Posted by judesbucketlist 14:11 Archived in Italy Comments (0)

Rome, Day 26

Attempted pick pockets, un-scenic routes and more ruins

sunny 33 °C
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Sunny, hot, yadda yadda yadda… Started even later than usual since I had no particular place I had to go at any special time. Had a few problems with the hotel wifi anyway which took a while to sort out.

Thought I’d see how long it takes to walk to the Termini station for tomorrow morning to catch the train to the airport, for the flight to Athens. It only takes about 10 mins, and while I was there I thought I’d get the train ticket from one of the automatic ticketing machines.

I was standing in front of one, with my purse in my hand, trying to work out what to do, when this guy just walked up and tried to tell me what buttons to press. I knew what he was up to, so just gave him a scowl & said I’d do it later, and walked away. Went to another bank of machines, in a less open area, and was ready to start pressing buttons when another guy came up and started to give me advice! I told him to go away, and let me do it myself, but he didn’t want to budge so I just left. There are warning signs all around the station telling people to beware of pickpockets and only take advice from uniformed staff with the proper ID badges. Guess I’m really in Rome!!

Worked out that (I think) the best way to get to Trastavere was to take the metro to Circo Massimo, then leg it over the Tiber River. It did mean a bit of a walk, but certainly not as much as if I’d walked from my hotel. Problem: turned the wrong way (typical) out of the metro station and ended up walking about twice as far as I should have, just to get to Trastevere. Had a pizza for lunch on the way and found out I was no longer even on the map I was using (shades of Florence!). Got directions & sorted it eventually.

The bridge I went over the Tiber on probably has the least inspiring view of them all, and is the most southerly one on the Lonely Planet map - named Ponte Sublicia (translation = Bridge Piles - very original).

Cool sculpture near the bridge

View of the (icky green) Tiber from Ponte Sublicia

Entering Trastevere from that direction isn’t the greatest either, and I was wondering what all the fuss was about. Finally made it to the main thoroughfare, and wandered down the road towards the shopping area. It’s definitely a bit different to the parts of Rome I’ve seen and is quite open and seems welcoming with quite a few shops. Spent a little time there resting up after the walk in the blazing sun – I’d even had my umbrella up for some shade, it was like Death Valley!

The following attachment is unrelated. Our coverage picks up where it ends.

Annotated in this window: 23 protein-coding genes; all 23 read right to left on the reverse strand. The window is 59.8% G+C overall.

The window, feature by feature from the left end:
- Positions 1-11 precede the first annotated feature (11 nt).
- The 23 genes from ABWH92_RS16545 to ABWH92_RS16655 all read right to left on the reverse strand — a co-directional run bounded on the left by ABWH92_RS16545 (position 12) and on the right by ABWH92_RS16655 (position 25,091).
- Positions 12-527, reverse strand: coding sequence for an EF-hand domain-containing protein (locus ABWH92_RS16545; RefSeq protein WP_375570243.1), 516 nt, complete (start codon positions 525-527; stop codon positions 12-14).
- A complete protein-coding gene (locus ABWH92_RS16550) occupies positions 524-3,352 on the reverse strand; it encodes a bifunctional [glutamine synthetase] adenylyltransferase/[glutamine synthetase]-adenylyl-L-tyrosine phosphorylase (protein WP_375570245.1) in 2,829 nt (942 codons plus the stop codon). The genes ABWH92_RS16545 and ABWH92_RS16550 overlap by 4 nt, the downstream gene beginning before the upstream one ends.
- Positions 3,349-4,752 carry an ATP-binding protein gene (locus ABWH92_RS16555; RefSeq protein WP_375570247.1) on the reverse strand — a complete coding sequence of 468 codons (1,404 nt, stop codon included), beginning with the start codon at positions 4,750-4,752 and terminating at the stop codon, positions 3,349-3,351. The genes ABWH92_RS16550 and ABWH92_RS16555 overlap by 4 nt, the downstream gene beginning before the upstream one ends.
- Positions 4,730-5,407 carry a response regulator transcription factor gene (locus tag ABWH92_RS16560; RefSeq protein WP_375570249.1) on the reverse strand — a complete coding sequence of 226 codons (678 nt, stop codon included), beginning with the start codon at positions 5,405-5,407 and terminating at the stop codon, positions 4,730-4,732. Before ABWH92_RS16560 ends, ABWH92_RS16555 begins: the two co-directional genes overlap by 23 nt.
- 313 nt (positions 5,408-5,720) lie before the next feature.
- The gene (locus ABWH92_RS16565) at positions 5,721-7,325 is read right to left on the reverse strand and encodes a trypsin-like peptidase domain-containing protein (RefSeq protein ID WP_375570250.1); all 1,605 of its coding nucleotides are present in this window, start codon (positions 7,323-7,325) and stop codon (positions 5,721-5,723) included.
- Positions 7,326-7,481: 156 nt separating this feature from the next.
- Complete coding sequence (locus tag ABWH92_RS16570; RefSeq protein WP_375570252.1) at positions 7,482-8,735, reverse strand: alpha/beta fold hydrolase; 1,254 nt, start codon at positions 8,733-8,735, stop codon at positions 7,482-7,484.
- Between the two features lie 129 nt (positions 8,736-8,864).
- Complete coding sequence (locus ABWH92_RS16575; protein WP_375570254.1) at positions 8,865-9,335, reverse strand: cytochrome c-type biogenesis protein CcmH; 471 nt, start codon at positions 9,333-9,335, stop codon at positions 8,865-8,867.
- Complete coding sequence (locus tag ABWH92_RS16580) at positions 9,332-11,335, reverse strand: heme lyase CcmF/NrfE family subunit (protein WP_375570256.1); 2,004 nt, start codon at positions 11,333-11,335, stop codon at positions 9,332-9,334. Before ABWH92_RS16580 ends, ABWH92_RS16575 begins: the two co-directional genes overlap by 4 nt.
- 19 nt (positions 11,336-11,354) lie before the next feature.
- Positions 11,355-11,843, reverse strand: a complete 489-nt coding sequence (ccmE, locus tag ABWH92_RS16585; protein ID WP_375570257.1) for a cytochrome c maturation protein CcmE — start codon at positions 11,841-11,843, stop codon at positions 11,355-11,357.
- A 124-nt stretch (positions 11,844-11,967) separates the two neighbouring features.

There’s a tram that runs up the main street, across the river and into the historical centre of Rome. Once I found out how to get the ticket, I jumped on to save a little legwork. The line ends at Largo Argentina, where there’s a cat sanctuary amongst some ruins (another archeological dig site). There were a few kitties around, which was quite nice to see & I gave a friendly one a scratch.



Pointed myself in the general direction of the hotel, and it was sooooo hot and without a breath of wind, I ended up going into the Museo dei Palazzo Venezia, just to get into some airconditioned comfort if only for a short while. There are a few paintings (mostly religious) and sculptures from a period spanning several hundred years. Couldn’t hang around there for too long, it’s not that big, so took on the sun again.

Just around the corner from the museum is Il Vittoriano, an enormous, brilliant snow-white wedding cake of a building, which I’d seen bits of from other vantage points and wondered what it was. It’s a completely over-the-top monument to Italy’s first king, and the tomb of the Unknown Soldier is housed there.


From the piazza in front, I could see the Colosseum in the distance, which seemed strange given I hadn’t aimed in that direction. I guess it just shows that Rome isn’t such a big city after all. I worked out there would be less walking for me if I went to the metro station at the Colosseum again, so I headed that way. Along that road is the Imperial Fora, with more ruins and columns, including the Trajan markets from the 2nd century AD, including an ornately carved column.

Fori Imperiali

There’s supposed to be a museum there, but I couldn’t see where the entrance would be. There was a lot of work going on along the roadside, cleaning up after yesterday’s protest and the parade from the day before, so perhaps it was closed for the time being. There are ruins on both sides of the road, and clearly an archeological dig is still in place. It must be hard to get anything new built in Rome, previously undiscovered ancient bits and pieces probably pop up when they’re just digging the garden!

Got off the metro at the Termini station, which gave me the opportunity to pick up my ticket for the Leonardo Express back to the airport tomorrow morning. Went into an agent for it this time – cost one extra euro, but at least no one tried to steal anything from me. Got back to the hotel and was so happy I’d left the aircon on this morning.

Have to take a bit more care than usual in packing my bags for the morning, since I’m back on an aircraft and there’s the 20 kg weight limit on checked luggage. Really looking forward to Athens – something different, although a bit concerned about the language, despite having a phrase book the alphabet is unrecognisable. It’s all Greek to me!!!

Posted by judesbucketlist 10:27 Archived in Italy Comments (1)

Rome – Athens, Day 27

I think I’m going to like Greece…

sunny 30 °C
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Hopefully, this fine weather will stick around for one more week. The Termini station for the train was only 10 mins away from my hotel, so I towed my suitcase down there. Near the station, there were some torn-open bags strewn on the grass – obviously some thieves had managed to acquire a bit of a haul last night. I feel really bad for the people who lost all their stuff.